You might have heard of the “one simple trick” to fix Joy-Con drift going around. Turns out, it’s almost as clickbait-ish as it sounds. I hate to be the one to tell you this, but there’s rarely one simple solution to a complex electro-mechanical issue. The good news is for just a smidge more effort than the kinda-fix requires, you really can fix Joy-Con drift!
The fix is in
YouTuber VK’s Channel seems to indicate that a drifting Joy-Con can be healed simply by applying pressure to the case—via external squeeze or an internal spacer. A piece of cardboard as thin as one millimeter puts enough pressure on the joystick sensor to restore full contact and stop drift. For Victorstk, this fix worked flawlessly, turning a badly drifting Joy-Con into one that worked like new. But it turns out there’s a lot more to this story.
As mentioned when we explored PlayStation 5 joystick drift, almost all console controllers use the same joystick technology. That means they use the same materials and suffer the same flaws, only one of which is the plastic deformation mentioned in VK’s video. Other failure modes include sensor wear—the erosion of the resistive material used to measure movement—centering-spring fatigue, and grime. Any one of these can haunt your Link into walking off a cliff. More likely, they’re working together to do it.
Will it drift?
But Victorstk had a great pitch and instructions, and we had a few drifting Joy-Cons, so we were excited to try out a (relatively) simple fix.
First we measured the baseline. Our Joy-Con drifted “Northeast” about 50-60% of the time—according to rigorous Animal Crossing: New Horizons testing. Squeezing the controller from the outside, as demonstrated in the YouTube video, didn’t seem to do much: strike one.
So we cracked open the Joy-Con casing and placed some folded masking tape onto the back of the joystick module. This shims the joystick module against the Joy-Con shell, eliminating any play in the stick’s metal shroud. We reassembled the Joy-Con and started to get worried. Even with a mere millimeter extra filler, the midframe was visibly distorted—great news for a deformation fix, bad news if it’s squishing the battery inside the Joy-Con. Batteries may look like they have “extra” space around them, but that space is allotted for natural swelling and as a safety margin.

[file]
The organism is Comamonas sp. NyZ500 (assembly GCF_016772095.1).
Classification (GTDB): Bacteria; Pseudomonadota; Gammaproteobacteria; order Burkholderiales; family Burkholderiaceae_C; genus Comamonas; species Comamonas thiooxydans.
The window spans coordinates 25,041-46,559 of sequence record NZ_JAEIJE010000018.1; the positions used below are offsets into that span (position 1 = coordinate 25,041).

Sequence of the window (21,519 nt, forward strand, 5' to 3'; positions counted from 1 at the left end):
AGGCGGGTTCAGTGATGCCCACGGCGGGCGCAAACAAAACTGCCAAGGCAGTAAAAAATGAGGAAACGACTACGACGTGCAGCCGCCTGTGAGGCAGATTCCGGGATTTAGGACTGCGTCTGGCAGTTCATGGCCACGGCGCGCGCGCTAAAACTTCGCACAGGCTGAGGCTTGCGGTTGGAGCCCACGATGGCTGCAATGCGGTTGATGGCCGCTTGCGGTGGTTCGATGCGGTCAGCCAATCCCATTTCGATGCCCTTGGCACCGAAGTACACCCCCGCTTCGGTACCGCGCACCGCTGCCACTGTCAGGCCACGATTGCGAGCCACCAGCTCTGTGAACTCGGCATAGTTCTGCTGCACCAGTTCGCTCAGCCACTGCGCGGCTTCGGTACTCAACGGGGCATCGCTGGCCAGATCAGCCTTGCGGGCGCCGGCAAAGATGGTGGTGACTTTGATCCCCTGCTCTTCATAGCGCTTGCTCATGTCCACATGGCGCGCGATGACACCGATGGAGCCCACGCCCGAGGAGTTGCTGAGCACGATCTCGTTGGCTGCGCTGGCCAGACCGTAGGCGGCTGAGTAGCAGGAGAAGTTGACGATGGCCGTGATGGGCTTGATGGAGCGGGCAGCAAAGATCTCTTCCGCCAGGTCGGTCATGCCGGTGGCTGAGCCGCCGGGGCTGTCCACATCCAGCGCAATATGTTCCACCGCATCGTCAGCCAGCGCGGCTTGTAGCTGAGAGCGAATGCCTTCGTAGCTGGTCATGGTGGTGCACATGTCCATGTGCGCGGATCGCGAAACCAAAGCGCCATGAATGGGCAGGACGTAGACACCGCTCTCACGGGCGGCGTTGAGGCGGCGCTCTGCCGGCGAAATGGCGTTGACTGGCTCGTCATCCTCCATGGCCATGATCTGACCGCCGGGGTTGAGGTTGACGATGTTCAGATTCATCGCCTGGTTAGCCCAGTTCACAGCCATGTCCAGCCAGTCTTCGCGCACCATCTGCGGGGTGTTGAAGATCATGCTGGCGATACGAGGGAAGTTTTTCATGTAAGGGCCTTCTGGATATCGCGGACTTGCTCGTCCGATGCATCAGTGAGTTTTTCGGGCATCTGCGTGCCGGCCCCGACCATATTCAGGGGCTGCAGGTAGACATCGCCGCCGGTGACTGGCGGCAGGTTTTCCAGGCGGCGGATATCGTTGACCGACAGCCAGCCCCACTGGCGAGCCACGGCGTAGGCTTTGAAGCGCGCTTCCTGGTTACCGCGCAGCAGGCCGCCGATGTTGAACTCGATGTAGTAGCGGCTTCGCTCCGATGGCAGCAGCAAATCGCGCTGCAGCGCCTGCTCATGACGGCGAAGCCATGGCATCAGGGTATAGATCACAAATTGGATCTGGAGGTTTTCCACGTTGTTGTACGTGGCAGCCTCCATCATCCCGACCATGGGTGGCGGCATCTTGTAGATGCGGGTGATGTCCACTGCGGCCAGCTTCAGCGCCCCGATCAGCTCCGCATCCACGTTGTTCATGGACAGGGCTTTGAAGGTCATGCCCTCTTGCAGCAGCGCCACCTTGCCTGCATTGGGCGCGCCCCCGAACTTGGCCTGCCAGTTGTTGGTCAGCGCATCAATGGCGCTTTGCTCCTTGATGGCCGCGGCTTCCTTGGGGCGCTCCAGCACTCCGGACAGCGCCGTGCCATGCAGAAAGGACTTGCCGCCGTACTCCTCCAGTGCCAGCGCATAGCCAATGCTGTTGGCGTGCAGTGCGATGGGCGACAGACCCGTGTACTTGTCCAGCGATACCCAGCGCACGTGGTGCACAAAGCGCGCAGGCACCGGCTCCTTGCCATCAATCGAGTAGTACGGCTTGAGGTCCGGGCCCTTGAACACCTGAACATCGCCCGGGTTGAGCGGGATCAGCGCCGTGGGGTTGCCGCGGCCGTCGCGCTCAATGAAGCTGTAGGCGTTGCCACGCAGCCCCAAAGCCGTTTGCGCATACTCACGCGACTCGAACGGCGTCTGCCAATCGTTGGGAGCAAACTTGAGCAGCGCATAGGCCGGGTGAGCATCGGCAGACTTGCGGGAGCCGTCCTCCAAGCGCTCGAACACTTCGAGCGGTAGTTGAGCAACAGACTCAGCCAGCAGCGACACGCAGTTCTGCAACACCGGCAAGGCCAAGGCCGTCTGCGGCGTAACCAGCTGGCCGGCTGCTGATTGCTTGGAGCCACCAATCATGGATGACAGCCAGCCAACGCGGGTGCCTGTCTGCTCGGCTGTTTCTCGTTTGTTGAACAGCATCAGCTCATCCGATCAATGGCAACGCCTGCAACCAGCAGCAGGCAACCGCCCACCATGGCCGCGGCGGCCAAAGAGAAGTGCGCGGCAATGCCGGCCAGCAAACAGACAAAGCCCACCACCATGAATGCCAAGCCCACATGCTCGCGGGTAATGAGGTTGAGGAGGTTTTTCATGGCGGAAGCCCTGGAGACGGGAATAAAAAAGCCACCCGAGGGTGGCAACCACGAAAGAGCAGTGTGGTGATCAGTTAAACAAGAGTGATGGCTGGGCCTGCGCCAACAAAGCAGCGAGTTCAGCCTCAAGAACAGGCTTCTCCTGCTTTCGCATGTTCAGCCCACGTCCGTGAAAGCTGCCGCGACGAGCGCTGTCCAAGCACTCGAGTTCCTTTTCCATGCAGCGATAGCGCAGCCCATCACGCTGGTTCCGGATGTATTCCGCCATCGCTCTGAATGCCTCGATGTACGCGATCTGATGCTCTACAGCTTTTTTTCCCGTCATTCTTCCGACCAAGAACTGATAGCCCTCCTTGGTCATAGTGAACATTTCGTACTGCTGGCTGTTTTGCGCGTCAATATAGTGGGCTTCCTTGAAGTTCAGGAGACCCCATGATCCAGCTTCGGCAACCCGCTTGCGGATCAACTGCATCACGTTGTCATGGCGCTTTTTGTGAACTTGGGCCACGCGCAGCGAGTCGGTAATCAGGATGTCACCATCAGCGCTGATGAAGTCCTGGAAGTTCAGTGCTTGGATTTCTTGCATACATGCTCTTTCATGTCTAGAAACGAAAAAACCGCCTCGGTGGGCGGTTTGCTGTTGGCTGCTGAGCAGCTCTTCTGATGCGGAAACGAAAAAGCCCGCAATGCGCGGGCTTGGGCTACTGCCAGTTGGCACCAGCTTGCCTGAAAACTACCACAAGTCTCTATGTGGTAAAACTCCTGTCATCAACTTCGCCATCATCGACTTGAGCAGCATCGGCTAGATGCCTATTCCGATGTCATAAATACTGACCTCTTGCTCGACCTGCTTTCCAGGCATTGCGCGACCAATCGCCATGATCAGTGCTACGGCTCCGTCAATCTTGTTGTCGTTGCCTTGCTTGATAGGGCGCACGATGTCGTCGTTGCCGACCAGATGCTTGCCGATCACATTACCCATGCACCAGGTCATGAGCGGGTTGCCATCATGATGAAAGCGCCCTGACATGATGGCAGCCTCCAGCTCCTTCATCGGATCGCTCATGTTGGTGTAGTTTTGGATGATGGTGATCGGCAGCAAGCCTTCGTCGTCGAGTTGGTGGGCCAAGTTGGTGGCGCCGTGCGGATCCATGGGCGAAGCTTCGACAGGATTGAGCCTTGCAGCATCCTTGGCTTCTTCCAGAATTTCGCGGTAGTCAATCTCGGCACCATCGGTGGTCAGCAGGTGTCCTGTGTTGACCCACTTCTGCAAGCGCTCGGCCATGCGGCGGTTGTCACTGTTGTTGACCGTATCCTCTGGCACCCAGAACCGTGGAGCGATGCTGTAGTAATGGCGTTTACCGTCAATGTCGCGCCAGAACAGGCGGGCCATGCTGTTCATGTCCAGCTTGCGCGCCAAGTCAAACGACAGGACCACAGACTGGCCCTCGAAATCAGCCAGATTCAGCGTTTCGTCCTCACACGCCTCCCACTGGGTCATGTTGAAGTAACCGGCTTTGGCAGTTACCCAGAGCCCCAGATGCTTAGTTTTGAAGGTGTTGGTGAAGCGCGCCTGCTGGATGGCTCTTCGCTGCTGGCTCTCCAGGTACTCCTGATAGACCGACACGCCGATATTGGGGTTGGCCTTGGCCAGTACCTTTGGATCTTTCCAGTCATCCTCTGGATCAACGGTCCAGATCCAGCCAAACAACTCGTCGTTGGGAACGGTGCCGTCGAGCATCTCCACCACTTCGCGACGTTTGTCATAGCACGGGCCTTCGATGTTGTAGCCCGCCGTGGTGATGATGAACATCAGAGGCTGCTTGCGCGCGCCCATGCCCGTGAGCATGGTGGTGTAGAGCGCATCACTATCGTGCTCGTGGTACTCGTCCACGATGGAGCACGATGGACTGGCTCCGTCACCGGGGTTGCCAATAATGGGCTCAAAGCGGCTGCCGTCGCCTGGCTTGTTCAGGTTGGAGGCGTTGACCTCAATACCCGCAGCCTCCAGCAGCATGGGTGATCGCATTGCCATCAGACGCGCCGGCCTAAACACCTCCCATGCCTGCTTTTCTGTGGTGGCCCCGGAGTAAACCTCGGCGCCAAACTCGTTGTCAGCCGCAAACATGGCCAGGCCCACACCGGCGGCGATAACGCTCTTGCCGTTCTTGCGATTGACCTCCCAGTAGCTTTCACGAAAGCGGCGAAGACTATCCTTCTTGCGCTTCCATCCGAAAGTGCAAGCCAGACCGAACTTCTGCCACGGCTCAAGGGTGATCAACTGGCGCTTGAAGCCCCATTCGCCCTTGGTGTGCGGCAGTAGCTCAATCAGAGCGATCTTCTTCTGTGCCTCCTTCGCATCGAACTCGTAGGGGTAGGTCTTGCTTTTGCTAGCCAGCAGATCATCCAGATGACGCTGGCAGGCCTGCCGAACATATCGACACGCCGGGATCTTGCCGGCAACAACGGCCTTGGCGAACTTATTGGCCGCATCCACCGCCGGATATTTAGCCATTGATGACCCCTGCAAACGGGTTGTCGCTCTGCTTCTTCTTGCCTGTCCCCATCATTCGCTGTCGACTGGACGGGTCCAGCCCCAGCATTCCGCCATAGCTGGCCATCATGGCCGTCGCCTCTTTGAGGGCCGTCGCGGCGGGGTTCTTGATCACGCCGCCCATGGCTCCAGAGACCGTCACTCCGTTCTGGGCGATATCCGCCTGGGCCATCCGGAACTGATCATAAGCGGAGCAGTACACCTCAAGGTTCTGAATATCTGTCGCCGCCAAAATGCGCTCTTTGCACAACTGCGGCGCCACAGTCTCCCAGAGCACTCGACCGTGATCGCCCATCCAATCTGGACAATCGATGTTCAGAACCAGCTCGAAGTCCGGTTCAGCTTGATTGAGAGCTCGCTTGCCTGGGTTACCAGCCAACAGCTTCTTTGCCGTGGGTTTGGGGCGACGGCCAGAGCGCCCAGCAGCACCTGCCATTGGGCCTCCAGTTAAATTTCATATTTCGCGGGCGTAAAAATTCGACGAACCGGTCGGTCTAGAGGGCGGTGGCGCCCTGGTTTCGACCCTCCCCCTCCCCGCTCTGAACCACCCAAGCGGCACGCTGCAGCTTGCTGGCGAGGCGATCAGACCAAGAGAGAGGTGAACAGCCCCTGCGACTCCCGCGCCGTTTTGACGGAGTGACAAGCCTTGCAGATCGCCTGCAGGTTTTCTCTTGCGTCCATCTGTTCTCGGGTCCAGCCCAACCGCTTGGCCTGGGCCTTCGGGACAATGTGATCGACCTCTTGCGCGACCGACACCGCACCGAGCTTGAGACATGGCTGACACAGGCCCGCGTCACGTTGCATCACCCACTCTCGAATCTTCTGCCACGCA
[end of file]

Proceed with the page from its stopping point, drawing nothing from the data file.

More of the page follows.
But did it fix the drift? Sorta! We crossed some more animals and saw about 10-15% drift action—a serious reduction, but not a flawless victory.
TL;DR—Just tell me if it works
Does the quick-and-dirty spacer fix work? For certain kinds of drift, sure. For a mostly non-invasive option, it helps a lot, and maybe with some deadzone calibration tossed in, you’re 99% of the way there. But there are two better fixes: the easy way and the long road.
Victorstk’s fix is a cool win, and we’re happy they’re spreading the word about both the issue and the DIY fix. But if you’re going to open your Joy-Con for a 40% reduction in drift, why not spend the two extra minutes (and yes, some money) to replace your joystick? It’s easier than you think—check out our team’s mid-pandemic attempts—and is a much safer, longer-term solution.
Yet the fact remains, that joystick will wear out too. All joysticks are consumables with a limited lifespan. Nintendo, Sony, and every other console maker expects you to shell out for their controllers rather than taking the fix into your own hands. The real solution is treating joysticks as the consumables they are, and making them easily replaceable—batteries too! And that’s where the right to repair comes in. Who’d have thought video gamers, farmers, and car guys would have so much in common? The Right to Repair can help your gaming hardware last longer, work better, and reduce waste. What are you waiting for? Let’s unlock elite game console repair—fight for it!